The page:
Connecticut capital hires financial restructuring law firm as deficit options explored
Connecticut’s capital has hired a law firm specializing in financial restructuring, as the city faces a $65 million deficit with limited solutions.
The international law firm is called Greenberg Traurig, according to Hartford TV station Fox 61.
“Our team will use our exceptional understanding of both finance and government operations to provide quality legal services and guidance as Hartford seeks to get on sustainable financial footing,” said Nancy Mitchell, a co-chair of Greenberg Traurig’s restructuring practice, per Fox 61.
Hartford has limited options in dealing with its $65 million deficit. The city has made large budget cuts and has tried to change its labor contracts, per a statement from Hartford Mayor Luke Bronin.
Three large insurance companies that are based in Hartford have also promised to give $10 million in yearly assistance over the next five years, as long as it’s a part of a larger state and city plan to stabilize Hartford’s financial situation, the CT Mirror reports.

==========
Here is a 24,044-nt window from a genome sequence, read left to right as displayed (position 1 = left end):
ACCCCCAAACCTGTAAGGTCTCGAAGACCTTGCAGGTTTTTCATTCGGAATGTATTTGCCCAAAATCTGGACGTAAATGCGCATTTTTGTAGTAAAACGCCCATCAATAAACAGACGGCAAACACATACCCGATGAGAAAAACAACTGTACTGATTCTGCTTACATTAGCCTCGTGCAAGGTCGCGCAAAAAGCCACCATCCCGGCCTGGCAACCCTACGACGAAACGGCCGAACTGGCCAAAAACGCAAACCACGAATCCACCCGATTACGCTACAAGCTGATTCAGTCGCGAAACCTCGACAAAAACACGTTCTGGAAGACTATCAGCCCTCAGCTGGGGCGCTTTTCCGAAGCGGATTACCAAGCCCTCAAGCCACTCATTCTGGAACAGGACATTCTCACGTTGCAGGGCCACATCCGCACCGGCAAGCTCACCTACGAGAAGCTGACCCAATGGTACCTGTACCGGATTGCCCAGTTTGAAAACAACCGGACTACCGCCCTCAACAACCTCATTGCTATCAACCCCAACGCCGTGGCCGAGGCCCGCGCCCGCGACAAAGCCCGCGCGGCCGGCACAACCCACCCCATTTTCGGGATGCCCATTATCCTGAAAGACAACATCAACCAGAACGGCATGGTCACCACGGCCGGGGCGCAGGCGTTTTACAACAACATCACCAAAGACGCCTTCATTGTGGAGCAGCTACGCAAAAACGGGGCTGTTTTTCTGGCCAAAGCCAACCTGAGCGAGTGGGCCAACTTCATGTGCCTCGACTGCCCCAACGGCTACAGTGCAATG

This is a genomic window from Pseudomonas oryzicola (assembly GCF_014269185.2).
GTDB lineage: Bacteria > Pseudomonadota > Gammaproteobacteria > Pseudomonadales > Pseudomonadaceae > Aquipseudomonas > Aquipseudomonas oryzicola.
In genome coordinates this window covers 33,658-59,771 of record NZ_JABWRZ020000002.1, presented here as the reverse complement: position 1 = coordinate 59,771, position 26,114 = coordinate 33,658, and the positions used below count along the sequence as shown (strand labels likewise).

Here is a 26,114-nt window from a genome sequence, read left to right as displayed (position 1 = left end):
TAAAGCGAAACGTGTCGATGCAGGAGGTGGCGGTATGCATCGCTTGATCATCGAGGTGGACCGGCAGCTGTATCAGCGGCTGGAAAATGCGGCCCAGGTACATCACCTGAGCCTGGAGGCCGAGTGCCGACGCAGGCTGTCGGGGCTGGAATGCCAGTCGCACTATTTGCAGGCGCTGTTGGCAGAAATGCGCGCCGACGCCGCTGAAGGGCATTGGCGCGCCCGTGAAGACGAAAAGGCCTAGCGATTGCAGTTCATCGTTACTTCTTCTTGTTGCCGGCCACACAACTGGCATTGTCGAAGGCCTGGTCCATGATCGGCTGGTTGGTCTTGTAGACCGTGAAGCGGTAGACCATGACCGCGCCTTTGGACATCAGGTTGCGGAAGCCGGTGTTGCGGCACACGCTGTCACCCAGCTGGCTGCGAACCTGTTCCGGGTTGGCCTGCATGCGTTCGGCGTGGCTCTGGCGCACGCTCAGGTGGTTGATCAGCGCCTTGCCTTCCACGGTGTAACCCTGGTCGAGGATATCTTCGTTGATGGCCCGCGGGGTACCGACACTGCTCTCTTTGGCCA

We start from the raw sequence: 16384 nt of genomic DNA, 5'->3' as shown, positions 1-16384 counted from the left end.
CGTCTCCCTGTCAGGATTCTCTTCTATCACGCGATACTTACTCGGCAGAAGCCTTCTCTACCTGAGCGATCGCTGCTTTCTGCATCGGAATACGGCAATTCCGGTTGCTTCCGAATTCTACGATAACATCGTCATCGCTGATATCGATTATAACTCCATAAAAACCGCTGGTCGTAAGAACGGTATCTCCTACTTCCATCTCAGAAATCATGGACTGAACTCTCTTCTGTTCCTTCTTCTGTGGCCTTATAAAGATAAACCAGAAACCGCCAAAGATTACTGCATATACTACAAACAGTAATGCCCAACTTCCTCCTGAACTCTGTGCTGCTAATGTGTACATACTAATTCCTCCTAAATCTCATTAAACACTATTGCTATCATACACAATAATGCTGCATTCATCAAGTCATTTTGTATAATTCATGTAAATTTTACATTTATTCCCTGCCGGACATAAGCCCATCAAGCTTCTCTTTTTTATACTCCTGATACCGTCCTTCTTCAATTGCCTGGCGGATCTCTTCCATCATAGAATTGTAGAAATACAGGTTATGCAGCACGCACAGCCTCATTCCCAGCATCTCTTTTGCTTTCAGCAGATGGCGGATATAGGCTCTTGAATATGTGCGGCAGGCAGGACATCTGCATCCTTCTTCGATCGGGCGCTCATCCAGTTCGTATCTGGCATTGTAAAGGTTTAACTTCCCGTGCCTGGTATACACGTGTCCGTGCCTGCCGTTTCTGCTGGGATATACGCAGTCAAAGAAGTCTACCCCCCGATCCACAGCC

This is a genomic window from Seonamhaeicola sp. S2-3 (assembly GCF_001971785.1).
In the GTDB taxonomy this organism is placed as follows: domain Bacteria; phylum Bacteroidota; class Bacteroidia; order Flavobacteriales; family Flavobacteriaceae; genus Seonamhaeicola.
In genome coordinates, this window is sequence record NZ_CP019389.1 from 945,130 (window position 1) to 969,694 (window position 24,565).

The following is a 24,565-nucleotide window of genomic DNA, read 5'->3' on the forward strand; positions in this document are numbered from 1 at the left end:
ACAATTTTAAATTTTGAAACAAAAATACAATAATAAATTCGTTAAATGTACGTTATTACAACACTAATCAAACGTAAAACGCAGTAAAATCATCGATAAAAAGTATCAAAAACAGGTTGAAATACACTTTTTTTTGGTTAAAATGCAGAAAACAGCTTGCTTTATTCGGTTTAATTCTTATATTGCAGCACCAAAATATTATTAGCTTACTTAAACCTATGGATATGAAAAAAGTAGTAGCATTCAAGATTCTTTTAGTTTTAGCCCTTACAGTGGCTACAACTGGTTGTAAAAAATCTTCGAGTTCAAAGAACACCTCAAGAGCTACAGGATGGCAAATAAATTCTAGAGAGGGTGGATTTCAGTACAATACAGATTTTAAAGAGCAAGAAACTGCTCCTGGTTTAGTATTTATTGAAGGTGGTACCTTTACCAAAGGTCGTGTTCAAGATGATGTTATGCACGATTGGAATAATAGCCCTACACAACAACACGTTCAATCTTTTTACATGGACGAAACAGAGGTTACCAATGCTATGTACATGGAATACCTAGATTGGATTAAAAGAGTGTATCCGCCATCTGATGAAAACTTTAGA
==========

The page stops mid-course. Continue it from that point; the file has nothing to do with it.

However, the Connecticut government is dealing with a $5 billion deficit over two years, with no agreement yet having been reached on the state’s budget, according to CBS Connecticut. Hartford had operated assuming the state would give the city an additional $40 million to help it deal with its deficit.
“As we start a new fiscal year without a State budget and with significant uncertainty, we will have the advice and counsel of an experienced and highly respected restructuring firm,” Hartford Mayor Luke Bronin said in a statement.
Bronin has previously said that the city could explore Chapter 9 protection, which protects destitute municipalities, the Hartford Courant reports. But some Hartford officials, like Council President Thomas “TJ” Clarke, are opposed to filing for Chapter 9.
"Finding a way to bring our bond holders to the table to have a conversation about restructuring – I think that is needed," Clarke told the Courant. "But if there is an effort to file for bankruptcy, there is not going to be support from a majority of the council.”